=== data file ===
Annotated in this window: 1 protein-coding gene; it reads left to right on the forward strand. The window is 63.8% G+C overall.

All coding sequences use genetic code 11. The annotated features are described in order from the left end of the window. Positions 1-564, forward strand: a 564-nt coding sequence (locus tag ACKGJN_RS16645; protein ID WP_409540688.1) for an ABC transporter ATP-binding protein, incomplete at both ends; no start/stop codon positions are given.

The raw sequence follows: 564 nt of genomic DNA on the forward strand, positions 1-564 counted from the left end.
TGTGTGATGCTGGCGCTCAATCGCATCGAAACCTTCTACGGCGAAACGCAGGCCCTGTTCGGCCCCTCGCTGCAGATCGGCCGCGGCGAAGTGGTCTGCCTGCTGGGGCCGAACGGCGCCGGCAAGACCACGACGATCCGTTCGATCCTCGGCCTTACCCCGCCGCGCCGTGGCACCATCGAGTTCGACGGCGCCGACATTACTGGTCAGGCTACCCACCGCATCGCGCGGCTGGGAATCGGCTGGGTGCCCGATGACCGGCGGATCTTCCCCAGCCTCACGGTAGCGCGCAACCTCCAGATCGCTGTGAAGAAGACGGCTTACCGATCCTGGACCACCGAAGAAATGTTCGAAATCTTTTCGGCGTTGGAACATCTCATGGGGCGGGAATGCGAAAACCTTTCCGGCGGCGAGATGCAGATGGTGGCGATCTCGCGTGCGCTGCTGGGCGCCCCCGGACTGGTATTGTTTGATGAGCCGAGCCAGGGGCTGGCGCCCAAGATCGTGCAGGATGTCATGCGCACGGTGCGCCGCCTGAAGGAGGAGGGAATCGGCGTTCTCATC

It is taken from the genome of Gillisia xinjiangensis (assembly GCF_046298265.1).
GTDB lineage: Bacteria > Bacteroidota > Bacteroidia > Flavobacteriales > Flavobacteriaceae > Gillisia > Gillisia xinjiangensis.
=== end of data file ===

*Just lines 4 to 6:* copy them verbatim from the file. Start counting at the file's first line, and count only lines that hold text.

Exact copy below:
TGTGTGATGCTGGCGCTCAATCGCATCGAAACCTTCTACGGCGAAACGCAGGCCCTGTTCGGCCCCTCGCTGCAGATCGGCCGCGGCGAAGTGGTCTGCCTGCTGGGGCCGAACGGCGCCGGCAAGACCACGACGATCCGTTCGATCCTCGGCCTTACCCCGCCGCGCCGTGGCACCATCGAGTTCGACGGCGCCGACATTACTGGTCAGGCTACCCACCGCATCGCGCGGCTGGGAATCGGCTGGGTGCCCGATGACCGGCGGATCTTCCCCAGCCTCACGGTAGCGCGCAACCTCCAGATCGCTGTGAAGAAGACGGCTTACCGATCCTGGACCACCGAAGAAATGTTCGAAATCTTTTCGGCGTTGGAACATCTCATGGGGCGGGAATGCGAAAACCTTTCCGGCGGCGAGATGCAGATGGTGGCGATCTCGCGTGCGCTGCTGGGCGCCCCCGGACTGGTATTGTTTGATGAGCCGAGCCAGGGGCTGGCGCCCAAGATCGTGCAGGATGTCATGCGCACGGTGCGCCGCCTGAAGGAGGAGGGAATCGGCGTTCTCATC

It is taken from the genome of Gillisia xinjiangensis (assembly GCF_046298265.1).
GTDB lineage: Bacteria > Bacteroidota > Bacteroidia > Flavobacteriales > Flavobacteriaceae > Gillisia > Gillisia xinjiangensis.